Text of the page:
Ford Motor's Kentucky Truck plant is trying a new strategy to address quality control problems. Instead of assembling trucks and fixing any issues after they are completed, they stop production whenever a quality issue arises. The plant shuts down the line so engineers and suppliers can fix defective parts.
In a recent Reuters report, plant manager Joseph Closurdo gave an example from earlier this year when he shut down production for three days. When you're making Super Duty pickup trucks, such a strategy can cost the company millions.
Ford plans to soon unveil a redesigned truck, and the new quality control method is part of a strategy shift to catch bugs before the trucks hit the road.
These trucks are big ticket items for the automaker, some going for more than $100,000, and they generate billions of dollars for Ford. The Super Duty launch is super critical for a line that has been around since 1998.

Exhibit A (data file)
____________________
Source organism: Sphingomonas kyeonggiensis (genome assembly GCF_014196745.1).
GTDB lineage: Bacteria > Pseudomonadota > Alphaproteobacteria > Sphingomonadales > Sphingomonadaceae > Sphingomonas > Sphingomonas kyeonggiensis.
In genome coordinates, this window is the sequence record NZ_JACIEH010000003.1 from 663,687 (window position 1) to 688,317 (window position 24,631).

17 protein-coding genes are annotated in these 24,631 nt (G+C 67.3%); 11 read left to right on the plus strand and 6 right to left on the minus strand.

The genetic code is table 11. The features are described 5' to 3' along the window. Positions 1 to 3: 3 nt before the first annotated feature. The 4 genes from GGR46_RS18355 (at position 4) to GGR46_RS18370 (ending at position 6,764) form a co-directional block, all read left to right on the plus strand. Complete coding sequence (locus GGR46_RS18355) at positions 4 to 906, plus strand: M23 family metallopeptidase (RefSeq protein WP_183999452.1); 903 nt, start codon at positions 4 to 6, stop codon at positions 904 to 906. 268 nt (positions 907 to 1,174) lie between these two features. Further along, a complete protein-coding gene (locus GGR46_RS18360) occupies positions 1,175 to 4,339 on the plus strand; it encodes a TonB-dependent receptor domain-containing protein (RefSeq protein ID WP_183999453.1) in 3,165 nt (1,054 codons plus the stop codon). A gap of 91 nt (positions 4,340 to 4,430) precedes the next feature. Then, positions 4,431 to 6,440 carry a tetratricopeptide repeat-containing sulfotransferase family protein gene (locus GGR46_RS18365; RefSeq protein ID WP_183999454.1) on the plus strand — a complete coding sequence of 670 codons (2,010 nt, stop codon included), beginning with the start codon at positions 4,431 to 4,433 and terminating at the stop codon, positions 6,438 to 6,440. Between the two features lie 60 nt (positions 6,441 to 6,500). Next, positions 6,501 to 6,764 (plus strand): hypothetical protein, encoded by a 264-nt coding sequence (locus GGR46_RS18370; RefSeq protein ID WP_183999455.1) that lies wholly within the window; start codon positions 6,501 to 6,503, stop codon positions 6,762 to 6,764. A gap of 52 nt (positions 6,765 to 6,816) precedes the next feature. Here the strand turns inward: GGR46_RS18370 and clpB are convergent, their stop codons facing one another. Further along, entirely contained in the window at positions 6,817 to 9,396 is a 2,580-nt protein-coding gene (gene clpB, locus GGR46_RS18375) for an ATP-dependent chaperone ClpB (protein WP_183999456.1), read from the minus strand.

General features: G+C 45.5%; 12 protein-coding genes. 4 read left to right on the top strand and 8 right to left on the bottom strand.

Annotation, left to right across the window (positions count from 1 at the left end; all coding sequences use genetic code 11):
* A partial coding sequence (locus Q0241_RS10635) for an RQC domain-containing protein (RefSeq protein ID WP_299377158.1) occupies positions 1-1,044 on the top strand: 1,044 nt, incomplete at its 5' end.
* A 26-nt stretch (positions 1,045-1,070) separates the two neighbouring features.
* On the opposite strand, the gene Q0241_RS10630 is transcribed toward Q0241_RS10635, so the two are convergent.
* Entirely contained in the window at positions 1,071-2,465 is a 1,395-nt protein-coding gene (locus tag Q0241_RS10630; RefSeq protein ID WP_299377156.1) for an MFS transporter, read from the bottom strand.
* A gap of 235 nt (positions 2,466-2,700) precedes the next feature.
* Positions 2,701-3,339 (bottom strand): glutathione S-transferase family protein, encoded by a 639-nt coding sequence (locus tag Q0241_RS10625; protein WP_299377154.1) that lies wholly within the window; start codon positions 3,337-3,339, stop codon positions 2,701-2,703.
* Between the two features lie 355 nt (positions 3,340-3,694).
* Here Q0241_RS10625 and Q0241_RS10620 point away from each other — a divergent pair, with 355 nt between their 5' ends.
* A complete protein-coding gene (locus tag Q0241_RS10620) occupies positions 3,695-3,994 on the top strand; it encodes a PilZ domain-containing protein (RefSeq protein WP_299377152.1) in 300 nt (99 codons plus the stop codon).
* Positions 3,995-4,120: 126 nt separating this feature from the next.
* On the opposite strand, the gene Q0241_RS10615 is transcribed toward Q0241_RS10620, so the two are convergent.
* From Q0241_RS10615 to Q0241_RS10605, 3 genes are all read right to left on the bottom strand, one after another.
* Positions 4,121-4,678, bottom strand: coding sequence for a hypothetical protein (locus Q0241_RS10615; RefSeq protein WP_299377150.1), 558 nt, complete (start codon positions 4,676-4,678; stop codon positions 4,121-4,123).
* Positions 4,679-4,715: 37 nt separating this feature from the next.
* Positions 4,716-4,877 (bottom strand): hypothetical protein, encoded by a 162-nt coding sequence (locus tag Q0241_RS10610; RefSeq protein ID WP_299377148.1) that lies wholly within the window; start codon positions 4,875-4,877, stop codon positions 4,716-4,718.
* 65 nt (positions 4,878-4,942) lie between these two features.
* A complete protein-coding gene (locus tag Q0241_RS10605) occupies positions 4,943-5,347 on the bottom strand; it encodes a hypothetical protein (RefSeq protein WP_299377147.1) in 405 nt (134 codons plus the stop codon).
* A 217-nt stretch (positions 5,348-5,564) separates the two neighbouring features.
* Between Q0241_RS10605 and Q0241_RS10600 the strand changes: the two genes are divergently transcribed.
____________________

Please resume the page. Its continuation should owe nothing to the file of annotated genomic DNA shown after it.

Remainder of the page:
Quality problems have been costly for the automaker, which spent some $4.17 billion on warranty claims last year, and the company hopes that catching these problems earlier in the process will pay off over time.
To help, the company invested in 300 new quality inspectors at the plant as well as engineers to run down root causes as they come up.
The scale sounds incredible, with cameras sending images of electrical connections to software to make sure they are done correctly. Engineers even have command centers with "more big screens than many sports bars," each watching real-time data from the assembly line.
If all goes according to plan, this forward-thinking quality control process could spread throughout Ford's ecosystem, becoming the new standard.